Grading Policy, Sir!

Dr. Pion’s blurb about exam design and grading reminded me of a few things. I taught for the Navy in the nuclear power program, long ago, when the school was in Orlando, Fl; physics, which included applications to plant operations whenever possible, and a class on principles of reactor operation. There are some distinct differences between exams in this context, vs how they were graded when I was a TA. Being in the military means never having to say you’re sorry to students or even explain yourself to them, if you don’t want to. That translates into not having to post or explain the grading policy on exams; the students’ job is to ‘learn the material, dammit,’ not to haggle for points on exams. Students could still put in for regrades, but it had to be for an obvious grading error, rather than for a dispute about how many points should have been deducted for their mistakes. That didn’t stop all whining, but it’s certainly a bonus when you can tell the offender to shut up — in navy parlance, “Secure that!” (or, “Secure that shit!” Optional for officers, pretty much mandatory for senior enlisted)

Since the material had a definite application, answers to questions had to display an appropriate level of understanding, which was a factor that could supercede any other policy that had been set up. There was a shorthand for the various types of errors — the usual suspects, like math errors (ME) or sign errors (SE), and the big red X for anything wrong, but there were others, too, in part because there were always several “discussion” problems, even on physics exams:

CE and GCE: Conceptual Error or Gross Conceptual Error, losing at least half of the points of the problem, and possibly all points. This included grossly unphysical answers, like solving for reactor power and getting a negative number or something several orders of magnitude too big or small. If you noted that the answer was unphysical, your calculated answers often reverted to simple math errors. A colorful variant of this (that I never used; it was more popular with the senior enlisted staff) was DAF: Dumb as Fuck.
BOD: Benefit of the Doubt. An ambiguous answer that could be right or could be wrong, but contains some correct information. Not something a wise student would put in for a regrade — BOD goes out the window.
S/G: Shotgun. Blasting a problem with as many answers and/or equations as you can, hoping that something is right, hoping for partial credit. But you get none, because you haven’t demonstrated anything beyond rote memorization.
DR: Dead Rat. This name was an evolution of the dead mouse principle — the student played with an answer too much and ended up killing it. Usually adding in extra tidbits that were wrong or contradictory, not recognizing that they had answered the question already.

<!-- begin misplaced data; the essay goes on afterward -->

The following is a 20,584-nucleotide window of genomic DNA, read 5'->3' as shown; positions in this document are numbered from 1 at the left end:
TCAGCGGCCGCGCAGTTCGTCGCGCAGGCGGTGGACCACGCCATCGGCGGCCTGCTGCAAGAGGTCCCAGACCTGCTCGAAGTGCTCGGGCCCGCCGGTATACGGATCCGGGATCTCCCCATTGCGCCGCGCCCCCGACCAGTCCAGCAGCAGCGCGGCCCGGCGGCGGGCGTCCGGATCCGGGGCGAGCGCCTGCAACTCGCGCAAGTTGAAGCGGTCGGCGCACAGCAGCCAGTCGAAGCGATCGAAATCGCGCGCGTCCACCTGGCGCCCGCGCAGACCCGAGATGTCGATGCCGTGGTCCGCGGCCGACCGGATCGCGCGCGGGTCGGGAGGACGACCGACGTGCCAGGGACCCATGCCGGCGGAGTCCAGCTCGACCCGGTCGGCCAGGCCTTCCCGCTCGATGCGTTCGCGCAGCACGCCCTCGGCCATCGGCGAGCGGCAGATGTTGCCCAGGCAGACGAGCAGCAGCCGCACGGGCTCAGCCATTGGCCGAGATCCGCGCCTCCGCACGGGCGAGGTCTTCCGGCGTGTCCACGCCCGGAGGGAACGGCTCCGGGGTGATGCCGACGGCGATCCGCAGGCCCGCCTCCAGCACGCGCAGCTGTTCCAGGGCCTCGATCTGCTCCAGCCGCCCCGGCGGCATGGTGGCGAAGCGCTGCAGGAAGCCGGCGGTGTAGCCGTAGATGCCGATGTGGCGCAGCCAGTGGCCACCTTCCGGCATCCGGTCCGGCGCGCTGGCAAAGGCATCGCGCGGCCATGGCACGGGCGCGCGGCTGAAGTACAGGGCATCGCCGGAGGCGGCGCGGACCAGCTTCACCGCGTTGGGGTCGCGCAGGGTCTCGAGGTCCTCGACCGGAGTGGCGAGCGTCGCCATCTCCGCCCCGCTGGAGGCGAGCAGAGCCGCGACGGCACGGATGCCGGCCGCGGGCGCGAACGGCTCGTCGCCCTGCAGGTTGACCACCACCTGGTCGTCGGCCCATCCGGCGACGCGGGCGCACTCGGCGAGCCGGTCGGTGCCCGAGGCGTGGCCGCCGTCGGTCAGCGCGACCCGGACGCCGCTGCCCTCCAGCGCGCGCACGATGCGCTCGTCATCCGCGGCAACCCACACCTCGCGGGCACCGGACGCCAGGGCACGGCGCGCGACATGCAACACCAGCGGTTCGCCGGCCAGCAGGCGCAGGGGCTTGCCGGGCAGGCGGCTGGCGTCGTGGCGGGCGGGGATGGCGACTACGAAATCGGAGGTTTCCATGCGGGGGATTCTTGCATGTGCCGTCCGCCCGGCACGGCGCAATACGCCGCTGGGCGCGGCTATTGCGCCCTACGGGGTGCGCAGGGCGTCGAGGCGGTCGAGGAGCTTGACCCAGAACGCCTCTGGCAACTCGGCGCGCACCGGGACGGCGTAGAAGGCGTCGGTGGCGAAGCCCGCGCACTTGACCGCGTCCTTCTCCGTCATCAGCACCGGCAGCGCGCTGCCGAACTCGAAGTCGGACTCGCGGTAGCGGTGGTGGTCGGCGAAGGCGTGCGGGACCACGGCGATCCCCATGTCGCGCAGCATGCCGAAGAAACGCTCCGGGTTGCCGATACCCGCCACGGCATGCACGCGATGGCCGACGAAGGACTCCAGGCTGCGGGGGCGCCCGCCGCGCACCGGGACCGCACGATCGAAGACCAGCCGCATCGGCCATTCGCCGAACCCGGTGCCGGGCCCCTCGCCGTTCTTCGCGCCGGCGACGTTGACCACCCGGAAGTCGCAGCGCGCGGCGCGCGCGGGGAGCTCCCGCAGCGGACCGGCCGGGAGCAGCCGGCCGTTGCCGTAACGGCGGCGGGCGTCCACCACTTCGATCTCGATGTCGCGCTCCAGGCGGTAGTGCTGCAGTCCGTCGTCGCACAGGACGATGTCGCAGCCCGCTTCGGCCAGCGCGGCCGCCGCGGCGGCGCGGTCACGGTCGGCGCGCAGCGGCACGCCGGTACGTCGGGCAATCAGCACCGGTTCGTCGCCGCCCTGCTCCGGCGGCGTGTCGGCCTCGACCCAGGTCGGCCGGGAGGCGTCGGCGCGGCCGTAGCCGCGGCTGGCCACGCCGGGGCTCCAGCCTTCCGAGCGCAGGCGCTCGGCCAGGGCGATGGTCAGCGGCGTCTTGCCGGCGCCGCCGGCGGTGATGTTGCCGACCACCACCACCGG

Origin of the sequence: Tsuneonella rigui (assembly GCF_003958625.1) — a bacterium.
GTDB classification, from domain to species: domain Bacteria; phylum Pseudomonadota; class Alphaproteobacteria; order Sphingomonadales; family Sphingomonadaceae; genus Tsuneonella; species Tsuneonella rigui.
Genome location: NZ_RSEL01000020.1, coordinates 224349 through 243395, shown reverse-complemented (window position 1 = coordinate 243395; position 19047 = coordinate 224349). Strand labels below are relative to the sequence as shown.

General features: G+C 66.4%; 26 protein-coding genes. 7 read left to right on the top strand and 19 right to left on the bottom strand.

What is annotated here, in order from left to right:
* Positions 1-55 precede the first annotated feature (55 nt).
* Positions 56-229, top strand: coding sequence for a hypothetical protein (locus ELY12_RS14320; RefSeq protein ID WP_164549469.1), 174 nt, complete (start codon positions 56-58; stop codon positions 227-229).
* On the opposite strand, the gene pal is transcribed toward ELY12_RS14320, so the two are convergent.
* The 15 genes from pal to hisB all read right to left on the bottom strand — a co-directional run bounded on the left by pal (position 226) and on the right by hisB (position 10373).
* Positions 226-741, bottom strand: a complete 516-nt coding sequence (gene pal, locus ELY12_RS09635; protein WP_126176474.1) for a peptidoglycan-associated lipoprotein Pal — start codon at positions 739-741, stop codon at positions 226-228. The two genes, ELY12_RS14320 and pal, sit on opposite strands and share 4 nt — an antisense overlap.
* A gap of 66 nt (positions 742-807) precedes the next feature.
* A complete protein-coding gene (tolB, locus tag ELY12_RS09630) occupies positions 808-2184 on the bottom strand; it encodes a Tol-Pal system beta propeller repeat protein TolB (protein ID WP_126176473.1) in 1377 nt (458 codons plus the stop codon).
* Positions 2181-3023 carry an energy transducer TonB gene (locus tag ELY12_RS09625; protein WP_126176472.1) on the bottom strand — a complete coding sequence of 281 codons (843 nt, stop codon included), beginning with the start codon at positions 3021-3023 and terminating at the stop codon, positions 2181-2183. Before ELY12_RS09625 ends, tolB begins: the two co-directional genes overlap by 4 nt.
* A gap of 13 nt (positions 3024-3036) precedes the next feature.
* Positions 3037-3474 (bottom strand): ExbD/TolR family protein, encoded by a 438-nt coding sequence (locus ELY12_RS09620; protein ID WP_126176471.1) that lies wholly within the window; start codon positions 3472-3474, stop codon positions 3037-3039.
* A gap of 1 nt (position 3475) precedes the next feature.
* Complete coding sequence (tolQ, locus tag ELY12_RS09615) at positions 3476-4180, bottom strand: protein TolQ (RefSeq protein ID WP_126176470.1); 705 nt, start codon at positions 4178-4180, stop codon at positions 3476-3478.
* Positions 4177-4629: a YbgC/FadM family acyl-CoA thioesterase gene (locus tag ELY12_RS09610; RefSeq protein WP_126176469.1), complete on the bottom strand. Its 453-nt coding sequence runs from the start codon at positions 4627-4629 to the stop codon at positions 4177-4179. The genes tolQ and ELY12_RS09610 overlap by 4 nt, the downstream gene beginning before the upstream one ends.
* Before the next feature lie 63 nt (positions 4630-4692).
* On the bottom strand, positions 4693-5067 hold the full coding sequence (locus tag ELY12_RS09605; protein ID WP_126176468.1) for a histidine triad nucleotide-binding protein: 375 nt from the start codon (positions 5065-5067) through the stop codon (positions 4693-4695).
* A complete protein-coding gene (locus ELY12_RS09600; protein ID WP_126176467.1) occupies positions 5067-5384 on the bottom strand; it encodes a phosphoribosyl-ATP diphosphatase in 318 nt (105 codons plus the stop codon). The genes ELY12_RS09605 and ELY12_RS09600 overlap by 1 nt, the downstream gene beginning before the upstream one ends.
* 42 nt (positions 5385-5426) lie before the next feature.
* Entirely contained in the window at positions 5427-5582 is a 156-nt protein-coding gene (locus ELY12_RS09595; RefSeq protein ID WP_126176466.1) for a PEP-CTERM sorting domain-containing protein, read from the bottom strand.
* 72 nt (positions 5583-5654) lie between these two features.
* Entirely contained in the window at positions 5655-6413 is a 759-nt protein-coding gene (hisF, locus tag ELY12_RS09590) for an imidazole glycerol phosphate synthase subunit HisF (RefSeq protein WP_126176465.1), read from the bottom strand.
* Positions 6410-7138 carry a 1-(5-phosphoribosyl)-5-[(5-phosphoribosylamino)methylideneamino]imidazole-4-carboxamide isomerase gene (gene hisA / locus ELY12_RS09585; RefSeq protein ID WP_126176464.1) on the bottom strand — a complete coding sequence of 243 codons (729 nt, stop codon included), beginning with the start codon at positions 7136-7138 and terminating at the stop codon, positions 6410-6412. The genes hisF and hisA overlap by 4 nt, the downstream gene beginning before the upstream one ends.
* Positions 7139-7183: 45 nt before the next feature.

ABA: American Basketball Association. Your showing is weak and you need to merge with another student to pass. Answer by accident (also RAWR: Right Answer, Wrong Reason, for those who tended to growl) As indicated, the work or reasoning is incorrect, but somehow the correct answer was obtained.

And there may be something i missed, because this was all many beers ago.

Update: ATQ or ATMFQ: Answer the (MF) Question! You did everything just fine except actually answer the question that was asked.

Thanks to some former cubicle-mates — BDJ for reminding me of that last one, and RTS for the prior entry.

0 thoughts on “Grading Policy, Sir!

  1. I’m tempted to start using this notation when grading my tests. I’m afraid I’d end up getting carpal tunnel writing s/g too many times, though…

  2. Glad you found that article entertaining. Depending on just how long ago that was, I might have one of your grads in my physics class this year. Ex navy nuclear propulsion. To no ones surprise, he never asks about grading. … and was quite interested when I told him a prof in the nearby E school was also ex nuclear.

    I really need to adopt that kind of grading shorthand, especially for sig figs on lab reports.

    I notice that you convert a GCE into an ME if the student notices the answer is nonsense. I do the same thing, since the biggest difference between an exam environment and a professional environment is that you have both time and colleagues to help you find some error that eludes detection by its creator.

    My tactic on s/g answers once was to average the grades for the separate solutions if one in particular was not identified as being the student’s final answer. (10+0)/2 = 5 of 10. These days I also subtract points for not indicating the correct answer. In engineering school they get zero if they don’t get a single answer and put a box around it.

    One of our math profs used to teach in the Air Force. His comments are mostly about attendance and classroom behavior, which are er slightly different at a CC.